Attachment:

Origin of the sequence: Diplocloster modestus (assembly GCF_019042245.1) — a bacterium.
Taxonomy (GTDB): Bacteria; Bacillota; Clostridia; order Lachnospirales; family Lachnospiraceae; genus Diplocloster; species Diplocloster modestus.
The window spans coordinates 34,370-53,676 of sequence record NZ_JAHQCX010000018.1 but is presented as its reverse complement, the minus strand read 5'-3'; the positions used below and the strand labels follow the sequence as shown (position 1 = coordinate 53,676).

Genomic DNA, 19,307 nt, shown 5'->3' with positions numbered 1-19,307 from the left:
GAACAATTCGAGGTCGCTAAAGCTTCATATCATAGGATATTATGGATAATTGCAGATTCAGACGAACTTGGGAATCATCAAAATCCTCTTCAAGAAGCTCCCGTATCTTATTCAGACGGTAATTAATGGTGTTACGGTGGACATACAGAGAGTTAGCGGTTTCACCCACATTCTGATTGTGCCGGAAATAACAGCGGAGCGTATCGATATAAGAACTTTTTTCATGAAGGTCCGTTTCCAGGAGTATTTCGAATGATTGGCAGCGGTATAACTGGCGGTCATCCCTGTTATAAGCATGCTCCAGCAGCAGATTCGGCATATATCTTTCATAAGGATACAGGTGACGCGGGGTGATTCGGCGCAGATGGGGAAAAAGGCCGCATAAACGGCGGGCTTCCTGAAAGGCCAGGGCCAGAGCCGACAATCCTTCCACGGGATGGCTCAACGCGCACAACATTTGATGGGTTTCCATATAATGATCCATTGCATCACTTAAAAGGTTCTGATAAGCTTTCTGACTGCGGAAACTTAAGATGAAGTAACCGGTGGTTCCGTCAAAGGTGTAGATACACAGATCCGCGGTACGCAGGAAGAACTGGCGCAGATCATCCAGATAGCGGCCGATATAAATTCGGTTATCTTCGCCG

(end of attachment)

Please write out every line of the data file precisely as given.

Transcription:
Origin of the sequence: Diplocloster modestus (assembly GCF_019042245.1) — a bacterium.
Taxonomy (GTDB): Bacteria; Bacillota; Clostridia; order Lachnospirales; family Lachnospiraceae; genus Diplocloster; species Diplocloster modestus.
The window spans coordinates 34,370-53,676 of sequence record NZ_JAHQCX010000018.1 but is presented as its reverse complement, the minus strand read 5'-3'; the positions used below and the strand labels follow the sequence as shown (position 1 = coordinate 53,676).

Genomic DNA, 19,307 nt, shown 5'->3' with positions numbered 1-19,307 from the left:
GAACAATTCGAGGTCGCTAAAGCTTCATATCATAGGATATTATGGATAATTGCAGATTCAGACGAACTTGGGAATCATCAAAATCCTCTTCAAGAAGCTCCCGTATCTTATTCAGACGGTAATTAATGGTGTTACGGTGGACATACAGAGAGTTAGCGGTTTCACCCACATTCTGATTGTGCCGGAAATAACAGCGGAGCGTATCGATATAAGAACTTTTTTCATGAAGGTCCGTTTCCAGGAGTATTTCGAATGATTGGCAGCGGTATAACTGGCGGTCATCCCTGTTATAAGCATGCTCCAGCAGCAGATTCGGCATATATCTTTCATAAGGATACAGGTGACGCGGGGTGATTCGGCGCAGATGGGGAAAAAGGCCGCATAAACGGCGGGCTTCCTGAAAGGCCAGGGCCAGAGCCGACAATCCTTCCACGGGATGGCTCAACGCGCACAACATTTGATGGGTTTCCATATAATGATCCATTGCATCACTTAAAAGGTTCTGATAAGCTTTCTGACTGCGGAAACTTAAGATGAAGTAACCGGTGGTTCCGTCAAAGGTGTAGATACACAGATCCGCGGTACGCAGGAAGAACTGGCGCAGATCATCCAGATAGCGGCCGATATAAATTCGGTTATCTTCGCCG